Even at a father and son’s worst, the game (and not one, but two ball retrievers) brings out their best
By Chris Jones
Light / Dark
The worst fight my father and I have ever had was on a golf course. We were at Legends on the Niagara in Ontario, Canada. Legends isn’t Pebble Beach, but it’s the sort of place neither of us would normally play, because we’re too cheap and too lousy to justify it. Our home track at the time looked like an abandoned gravel pit. But I’d been asked to review splashier courses for a magazine, and I saw an opportunity for us to play somewhere special together, enjoying some father-son time in a place we might both remember.
Unfortunately, my father—we call him Dodo—had developed a terrible hitch. He was incapable of playing golf without hunting for balls “while he was at it.” More truthfully, finding balls had become less a diversion and more his principal objective; he carried two ball retrievers in case he broke one mid-round. The hunt was the real reason he played, and the more elusive the discovery, the better. Dodo was never happier on a golf course than when he was crashing through the trees like Bigfoot.
I’d given him strict instructions not to ballhawk at Legends. (He was in his mid-60s at the time, and I was in my mid-30s, which meant our roles in one another’s lives had fully reversed.) Much to my surprise, he behaved for the first few holes. Then he hit a ball dangerously close to some woods. He picked along the edge of the trees before the call of the wild grew too great: He plunged between the branches in an instant, as though he’d been sucked into a whirlpool, vanishing from view. I could only hear the telltale sound of his searching. It was the same noise people make when they’re trying to find some lost Mayan temple in the jungle.
A pair of golfers showed up behind us, waiting to tee off. I grew more anxious and began to call for my dad as discreetly as I could. Finally Dodo emerged, covered in scratches, pockets bulging, smiling from ear to ear. Golfers who golf at places like Legends don’t bother looking for their lost balls. Dodo was delighted: “It’s like finding money lying on the ground!”
I gestured at the golfers behind us and hissed, “You can’t do this here. I’m WORKING. We’ll get kicked off the course.”
“I’m not hurting anyone,” he said. “Why can’t you let me enjoy this?”
“Why can’t you play golf like a normal person?”
We both knew the answer: Dodo is not a normal person. It’s not his fault. He grew up poor, in a cliff-side village in Wales; his biological father was physically abusive, once splitting open Dodo’s chin with the butt of a gun; the man his mother married next preferred psychological torture. At last my father found love, escaped with my mother to Canada and built a new life for himself, and for us. But his scars remain, and the old wounds they represent are easily reopened. He is still poor in his heart. He doesn’t like waste. He is sensitive to anything resembling criticism. And he finds comfort in the most basic routine.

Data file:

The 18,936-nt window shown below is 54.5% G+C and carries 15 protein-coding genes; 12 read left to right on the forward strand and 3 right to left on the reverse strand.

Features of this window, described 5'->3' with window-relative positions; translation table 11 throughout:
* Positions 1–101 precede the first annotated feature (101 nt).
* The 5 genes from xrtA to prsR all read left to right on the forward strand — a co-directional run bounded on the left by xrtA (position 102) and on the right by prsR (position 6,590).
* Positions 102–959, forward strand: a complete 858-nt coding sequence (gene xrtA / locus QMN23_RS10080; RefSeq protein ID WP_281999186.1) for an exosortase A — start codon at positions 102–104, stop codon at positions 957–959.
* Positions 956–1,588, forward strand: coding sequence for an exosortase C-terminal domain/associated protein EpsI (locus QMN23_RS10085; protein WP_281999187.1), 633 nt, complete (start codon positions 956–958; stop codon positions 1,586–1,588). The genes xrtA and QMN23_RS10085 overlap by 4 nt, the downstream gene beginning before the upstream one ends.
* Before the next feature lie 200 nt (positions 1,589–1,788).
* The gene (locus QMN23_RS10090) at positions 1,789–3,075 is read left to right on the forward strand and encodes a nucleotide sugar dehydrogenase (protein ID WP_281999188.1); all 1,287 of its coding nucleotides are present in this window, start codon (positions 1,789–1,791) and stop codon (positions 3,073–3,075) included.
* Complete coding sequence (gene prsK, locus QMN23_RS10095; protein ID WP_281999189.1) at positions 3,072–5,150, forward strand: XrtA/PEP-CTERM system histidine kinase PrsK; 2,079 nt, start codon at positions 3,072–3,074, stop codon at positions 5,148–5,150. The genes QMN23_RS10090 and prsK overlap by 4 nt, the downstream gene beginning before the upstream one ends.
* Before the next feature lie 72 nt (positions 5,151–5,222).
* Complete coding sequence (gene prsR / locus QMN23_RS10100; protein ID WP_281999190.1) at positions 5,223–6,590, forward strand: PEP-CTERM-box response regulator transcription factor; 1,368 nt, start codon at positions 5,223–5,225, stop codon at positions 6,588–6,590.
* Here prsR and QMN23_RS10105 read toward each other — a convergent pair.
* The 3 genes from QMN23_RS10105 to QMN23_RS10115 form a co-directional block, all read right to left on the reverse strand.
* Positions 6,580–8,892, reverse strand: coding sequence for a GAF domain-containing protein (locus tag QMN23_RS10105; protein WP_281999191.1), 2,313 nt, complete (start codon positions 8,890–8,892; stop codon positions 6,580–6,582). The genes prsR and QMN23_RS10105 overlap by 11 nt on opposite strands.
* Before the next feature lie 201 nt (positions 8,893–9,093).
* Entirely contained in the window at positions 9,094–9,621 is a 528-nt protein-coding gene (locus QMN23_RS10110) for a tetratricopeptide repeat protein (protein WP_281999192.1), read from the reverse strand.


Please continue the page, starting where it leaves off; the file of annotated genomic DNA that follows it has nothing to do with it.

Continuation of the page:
He is the only person I know who will go to McDonald’s and order the Filet-O-Fish—I mean, that alone makes him a weirdo—and then he’ll ask for it with no sauce and no cheese, “just fish on a bun,” and then he’ll take a bite and say something like, “That’s bloody delicious.” He will delight in it because it is exactly how he wants it, and he will savor his unshakable dominion over the small slice of territory that is his lunch. I suspect his addiction to finding golf balls is a symptom of the same condition, and I should know by now that it is permanent. I can either yield to him or I can lose to him. Those are my options.
But at Legends I dug in. His garage was filled with Rubbermaid tubs the size of steamer trunks, overflowing with thousands of balls. He had amassed so many—the way ravens have an insatiable appetite for shiny objects—that he could lose a ball every hole for the rest of his life and never run out. Just once, just today, could he have not looked for balls? Could we have just played golf?
He could not, so we could not. He threatened to walk off the course and go home. I told him that would be fine with me. We both knew we were telling lies to one another, but our anger was genuine. We fell silent for several uneasy holes, enjoying nothing.
I had to be the one to make amends. It’s just how it is, and how we are. “Are we really going to ruin this?” I think I said. No, he did not want that. Dodo agreed to stop looking for balls whenever we played, or at least look for them less. In turn, I promised to be more understanding if he spent a little too long beating back tall grass.
There’s a quote about poverty in a movie I love, Hell or High Water: “It’s like a disease. Passes from generation to generation. Becomes a sickness…but not my boys. Not anymore.” Today, I’m 47 and my dad is 78, and I remember that fight with him from a more distant perspective: There we both were, somewhere above either of our stations, and I tried to pretend as though I belonged, and my dad didn’t dream of being anyone other than himself. That I could even feign the illusion was because of his work, not mine, proof that he had won the battle to spare me the sort of childhood that had so damaged him. Now, years removed from that afternoon, and years closer to the day when he will leave me forever, I know I will tell the story of our fight at Legends in his eulogy, not to remember the place, but to remember him, and how secure he was in himself, and the pleasure he took in simple things, in finding a golf ball and imagining it were a pearl. And I know too that I will wish very much in that moment to see him reappear, one more time, from the trees.